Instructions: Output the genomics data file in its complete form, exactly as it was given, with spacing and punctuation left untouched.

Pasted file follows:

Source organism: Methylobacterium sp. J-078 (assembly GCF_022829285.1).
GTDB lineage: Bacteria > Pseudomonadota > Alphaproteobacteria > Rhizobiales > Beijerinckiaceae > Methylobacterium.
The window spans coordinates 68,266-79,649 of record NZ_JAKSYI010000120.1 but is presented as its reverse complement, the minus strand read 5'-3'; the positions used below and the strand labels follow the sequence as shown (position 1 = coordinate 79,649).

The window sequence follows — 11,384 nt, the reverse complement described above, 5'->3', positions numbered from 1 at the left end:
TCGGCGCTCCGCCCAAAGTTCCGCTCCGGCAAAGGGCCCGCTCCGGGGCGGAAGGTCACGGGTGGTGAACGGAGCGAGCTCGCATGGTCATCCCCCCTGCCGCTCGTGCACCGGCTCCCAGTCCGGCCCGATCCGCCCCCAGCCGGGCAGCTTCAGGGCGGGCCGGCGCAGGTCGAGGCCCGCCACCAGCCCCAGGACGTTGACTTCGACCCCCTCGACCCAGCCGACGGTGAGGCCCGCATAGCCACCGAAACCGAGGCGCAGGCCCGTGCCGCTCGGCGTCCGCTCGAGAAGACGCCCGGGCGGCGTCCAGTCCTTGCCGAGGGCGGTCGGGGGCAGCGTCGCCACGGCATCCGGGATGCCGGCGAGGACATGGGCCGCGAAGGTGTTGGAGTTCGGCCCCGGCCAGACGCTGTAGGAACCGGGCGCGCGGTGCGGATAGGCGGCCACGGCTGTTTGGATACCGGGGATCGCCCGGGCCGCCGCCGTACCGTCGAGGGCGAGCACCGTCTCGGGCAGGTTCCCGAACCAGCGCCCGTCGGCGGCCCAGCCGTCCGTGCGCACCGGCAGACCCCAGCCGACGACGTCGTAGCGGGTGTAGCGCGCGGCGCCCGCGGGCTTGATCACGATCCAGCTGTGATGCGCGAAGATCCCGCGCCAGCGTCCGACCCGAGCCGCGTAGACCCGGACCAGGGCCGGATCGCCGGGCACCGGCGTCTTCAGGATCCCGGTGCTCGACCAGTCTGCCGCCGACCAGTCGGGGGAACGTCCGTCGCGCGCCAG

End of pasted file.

Source organism: Methylobacterium sp. J-078 (assembly GCF_022829285.1).
GTDB lineage: Bacteria > Pseudomonadota > Alphaproteobacteria > Rhizobiales > Beijerinckiaceae > Methylobacterium.
The window spans coordinates 68,266-79,649 of record NZ_JAKSYI010000120.1 but is presented as its reverse complement, the minus strand read 5'-3'; the positions used below and the strand labels follow the sequence as shown (position 1 = coordinate 79,649).

The window sequence follows — 11,384 nt, the reverse complement described above, 5'->3', positions numbered from 1 at the left end:
TCGGCGCTCCGCCCAAAGTTCCGCTCCGGCAAAGGGCCCGCTCCGGGGCGGAAGGTCACGGGTGGTGAACGGAGCGAGCTCGCATGGTCATCCCCCCTGCCGCTCGTGCACCGGCTCCCAGTCCGGCCCGATCCGCCCCCAGCCGGGCAGCTTCAGGGCGGGCCGGCGCAGGTCGAGGCCCGCCACCAGCCCCAGGACGTTGACTTCGACCCCCTCGACCCAGCCGACGGTGAGGCCCGCATAGCCACCGAAACCGAGGCGCAGGCCCGTGCCGCTCGGCGTCCGCTCGAGAAGACGCCCGGGCGGCGTCCAGTCCTTGCCGAGGGCGGTCGGGGGCAGCGTCGCCACGGCATCCGGGATGCCGGCGAGGACATGGGCCGCGAAGGTGTTGGAGTTCGGCCCCGGCCAGACGCTGTAGGAACCGGGCGCGCGGTGCGGATAGGCGGCCACGGCTGTTTGGATACCGGGGATCGCCCGGGCCGCCGCCGTACCGTCGAGGGCGAGCACCGTCTCGGGCAGGTTCCCGAACCAGCGCCCGTCGGCGGCCCAGCCGTCCGTGCGCACCGGCAGACCCCAGCCGACGACGTCGTAGCGGGTGTAGCGCGCGGCGCCCGCGGGCTTGATCACGATCCAGCTGTGATGCGCGAAGATCCCGCGCCAGCGTCCGACCCGAGCCGCGTAGACCCGGACCAGGGCCGGATCGCCGGGCACCGGCGTCTTCAGGATCCCGGTGCTCGACCAGTCTGCCGCCGACCAGTCGGGGGAACGTCCGTCGCGCGCCAG